A Most Unique Tradition - Camp Newaygo's Creative Summer Log Books
Incorporating Creative Story-telling at the End Of Each Summer
Camp Traditions help speak the language of your camp culture.
Camp Newaygo, now in our 91st summer, has more tradition than a “Fiddler on the Roof” soundtrack. We have wishing boats, poems, rainbow scarves, and torches made of oversized tampax pads soaked in kerosene. One room in our main lodge is dedicated entirely to our most unique tradition – Log Books.
Every summer our staff and campers create a Log Book. It’s not simply a camp scrap book, but more accurately a work of historical art, preserving the summer for generations to come. We have 90 years of Log Books. We built custom shelving in the Log Book room to accommodate these treasures.
The first camp LOG was made in 1926. It features written reports of each program with wording like: “Miss Foster presented the synchronized swimming performance to a packed dock of earnest young women.”
The log books began as actual logs for camp program and staff. They listed winners of sailing regattas and descriptions of successful programs.
In the 1930’s, the camp logs began to feature photographs of staff and campers. We’ve built an expansive photo achieve using Log Book Photos. In the 1940’s staff began to dedicate the Log Book to one outstanding staff member. Log Book Dedication continues today, as the highest honor awarded to a Camp Newaygo staff member.
Log Books vary in size and shape, mostly made of wood and leather. In the 1950’s the covers began to take on a life of their own, incorporating a theme to each log book. You can trace the decades in changing styles. One of my favorite log books from 1981 looks like it could be the cover of a Motley Crue Tour T-Shirt.
Before the renovation of the Lodge in 2010, the Log Books were stored in the attic. In 1966 a devastating fire burned the Lodge to the ground, and a brave Kitchen Staff threw the log books out the window to save them. She lived to tell the tale.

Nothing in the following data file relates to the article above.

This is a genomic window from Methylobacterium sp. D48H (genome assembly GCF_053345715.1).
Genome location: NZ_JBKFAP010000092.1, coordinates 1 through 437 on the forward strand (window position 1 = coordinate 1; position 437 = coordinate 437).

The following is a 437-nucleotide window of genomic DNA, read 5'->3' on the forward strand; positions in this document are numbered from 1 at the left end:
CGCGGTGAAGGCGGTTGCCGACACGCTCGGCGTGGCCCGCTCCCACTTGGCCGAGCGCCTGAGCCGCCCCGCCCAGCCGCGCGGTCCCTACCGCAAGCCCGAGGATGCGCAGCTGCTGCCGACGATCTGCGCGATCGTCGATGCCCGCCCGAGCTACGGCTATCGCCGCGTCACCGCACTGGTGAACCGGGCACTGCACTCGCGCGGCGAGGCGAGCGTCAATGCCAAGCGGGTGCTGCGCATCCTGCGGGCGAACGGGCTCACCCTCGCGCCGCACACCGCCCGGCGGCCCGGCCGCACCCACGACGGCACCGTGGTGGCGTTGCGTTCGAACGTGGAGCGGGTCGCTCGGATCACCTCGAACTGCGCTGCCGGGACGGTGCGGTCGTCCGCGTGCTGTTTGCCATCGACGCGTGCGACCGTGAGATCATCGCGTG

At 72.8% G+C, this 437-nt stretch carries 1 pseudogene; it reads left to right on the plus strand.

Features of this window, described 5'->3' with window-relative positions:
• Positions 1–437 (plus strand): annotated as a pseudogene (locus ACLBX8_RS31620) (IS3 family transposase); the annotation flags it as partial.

Every summer during staff training we brainstorm and select a Log Book Theme. Staff members apply to create the cover as individuals or pairs, and present their concept to myself and the Executive Director. Once a concept is chosen, only the Log Book creators and the Camp Directors know the design and view the process.
The entire staff collaborates on the pages, with each staff member working together to fill the book. Every cabin and tent unit is featured on a page, with printed names next to each camper.
The binding of the book happens in veiled secrecy, under locked office doors and blacked-out windows.
On the last campfire of the summer, “Final Final”, the log book is revealed for the whole camp to see. The book is dedicated during that time, with a Last-Year Camper announcing the camp staff awards, featured at the front of the book.
When I first started at Camp Newaygo, I appreciated the art of the books, and the history, but I didn’t fully grasp the power of the Log Books until this year’s 90th Alumni Reunion. When alumni return to camp, the first thing they want to see is the log book. They find pictures of themselves and their friends and transform into their 18 year-old self right before your eyes. The Log Books spark forgotten memories and inside jokes. They hold irrefutable facts pulled for trivia questions. Like, what color dress did President Hoover’s wife wear when he christened the war canoes? (yellow). Or, how tall was Herman the Maintenance Man who lived in shed at the waterfront? (7 foot). Log books are prominent features in scavenger hunts and rainy day activities.
The summer 2016 Log Book was created by Lillie Chamberlin and Tess Joosse. The theme chosen was “One Star Dependable And Bright”. They designed the cover as a compass, with the inspiration that Camp has always been their grounding force in life – their North Star. The inside features a map of camp, and the constellations visible at night in June and July, straight above camp.
This Log Book will travel all over the Midwest to recruit campers and staff. It will be pulled out at the Camper Winter Reunion in December, and highlighted at fundraising dinners.
If you look up at the ceiling in the Log Book Room, you see the most advanced sprinkler system money can buy. There is no way to appraise the value of these books. The books are well cared for, but also well used. As a Camp Director I often wish I could bottle up summer and carry it with me during the year. Our Log Books come as close as you can to capturing the heart of summer.